We all have 24 hours in a day. So why does it sometimes seem like others are getting more accomplished than we are? We’re working, maybe parenting or trying to make time for friends–but what about the gym? Weren’t we supposed to catch up on that new Netflix show? Oh, and that book we wanted to read. Wait, we have to shop for gifts–and we have to prepare for tomorrow’s meeting!
Those 24 hours can quickly be devoured like pellets in Pac-Man. Mastery of time management is absolutely necessary to overcome the stresses of our modern day. If we feel like we’re desperately juggling personal time, family time, and work time, we need to remember that life is about balancing priorities, not juggling them. We need to become the arcade ghosts and scare Pac-Man away from our precious hours.
Author Tony Schwartz, writing for HBR, asserts that many of us have forgotten the power of the word “No.” Saying no to a child demanding playtime, a boss asking if you can handle another project, or a partner asking if you could run errands is sometimes necessary–and the most efficient way to find much-needed personal time.
In this TED Talk, I.T. professor Tom Griffiths and programmer Brian Christian derive time management insights from computer programming. The pair determine that sometimes the obvious strategy of ranking tasks can backfire–especially if we’re tackling several tasks. We risk wasting time on ranking priorities instead of actually addressing them.
If we cannot say “No” to some priorities, then, like a computer program, we should group them and, similarly, group our auxiliary tasks–or interruptions. Dedicate a certain amount of time to work on one project, then, once we’ve hit that time limit, we move on to another task and go back and forth at intervals.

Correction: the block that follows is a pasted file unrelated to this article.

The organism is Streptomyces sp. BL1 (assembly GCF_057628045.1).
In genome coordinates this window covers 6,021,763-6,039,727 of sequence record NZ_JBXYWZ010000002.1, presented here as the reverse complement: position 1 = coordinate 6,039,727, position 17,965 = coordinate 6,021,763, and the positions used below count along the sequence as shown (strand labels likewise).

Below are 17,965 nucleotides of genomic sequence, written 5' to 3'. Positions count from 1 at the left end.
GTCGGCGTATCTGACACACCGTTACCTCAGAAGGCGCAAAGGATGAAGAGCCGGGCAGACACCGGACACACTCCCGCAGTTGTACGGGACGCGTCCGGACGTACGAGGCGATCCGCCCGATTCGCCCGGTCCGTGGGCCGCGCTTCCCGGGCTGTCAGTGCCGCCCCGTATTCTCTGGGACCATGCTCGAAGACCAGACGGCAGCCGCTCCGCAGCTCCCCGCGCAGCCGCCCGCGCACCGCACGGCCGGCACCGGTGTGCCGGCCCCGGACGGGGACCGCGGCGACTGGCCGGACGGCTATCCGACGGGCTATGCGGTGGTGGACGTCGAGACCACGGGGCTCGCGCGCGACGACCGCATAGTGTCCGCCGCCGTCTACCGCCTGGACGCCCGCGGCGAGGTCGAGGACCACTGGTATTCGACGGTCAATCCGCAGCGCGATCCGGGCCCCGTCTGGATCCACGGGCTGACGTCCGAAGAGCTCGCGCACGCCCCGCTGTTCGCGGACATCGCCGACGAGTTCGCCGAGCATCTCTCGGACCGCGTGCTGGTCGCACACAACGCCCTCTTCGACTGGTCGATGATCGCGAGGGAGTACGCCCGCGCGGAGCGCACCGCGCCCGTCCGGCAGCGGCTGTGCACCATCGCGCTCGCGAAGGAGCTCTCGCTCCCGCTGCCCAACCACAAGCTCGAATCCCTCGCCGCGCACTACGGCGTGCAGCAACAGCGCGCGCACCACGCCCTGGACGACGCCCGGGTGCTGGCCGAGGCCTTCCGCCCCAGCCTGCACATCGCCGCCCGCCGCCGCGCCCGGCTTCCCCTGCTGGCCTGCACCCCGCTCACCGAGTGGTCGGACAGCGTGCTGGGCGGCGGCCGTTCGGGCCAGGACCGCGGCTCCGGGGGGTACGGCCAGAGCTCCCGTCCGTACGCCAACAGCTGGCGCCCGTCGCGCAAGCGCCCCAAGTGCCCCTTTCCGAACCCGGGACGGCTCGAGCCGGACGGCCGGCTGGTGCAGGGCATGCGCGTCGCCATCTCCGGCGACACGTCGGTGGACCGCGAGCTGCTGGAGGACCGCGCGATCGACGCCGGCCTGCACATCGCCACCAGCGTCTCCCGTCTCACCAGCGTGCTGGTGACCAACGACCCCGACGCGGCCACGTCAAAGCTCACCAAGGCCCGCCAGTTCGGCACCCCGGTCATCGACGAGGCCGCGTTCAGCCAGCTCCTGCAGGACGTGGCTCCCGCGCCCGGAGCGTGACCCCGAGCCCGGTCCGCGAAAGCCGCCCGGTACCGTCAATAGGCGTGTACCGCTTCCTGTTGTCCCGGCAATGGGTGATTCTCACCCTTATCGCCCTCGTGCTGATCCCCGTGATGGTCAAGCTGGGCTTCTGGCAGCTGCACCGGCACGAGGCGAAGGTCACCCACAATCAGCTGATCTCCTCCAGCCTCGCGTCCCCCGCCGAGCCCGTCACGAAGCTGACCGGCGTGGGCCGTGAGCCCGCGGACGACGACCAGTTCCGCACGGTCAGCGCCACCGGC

By attacking everything, even at random, we address everything. Maybe we can’t find a full hour to exercise in the morning–but we can squeeze in 30 minutes. Now that book we meant to read: get a bookmark ready and devote 10-15 minutes to it.
Today, practice saying “No” and take a moment to open that book, watch that show, or do whatever. If that fails, then, like a full plate of holiday dinner, dip your fork into everything. You don’t necessarily have to finish all at once–leftovers are perfectly okay.
“Don’t be fooled by the calendar. There are only as many days in the year as you make use of. One man gets only a week’s value out of a year while another man gets a full year’s value out of a week.”
— Charles Richards
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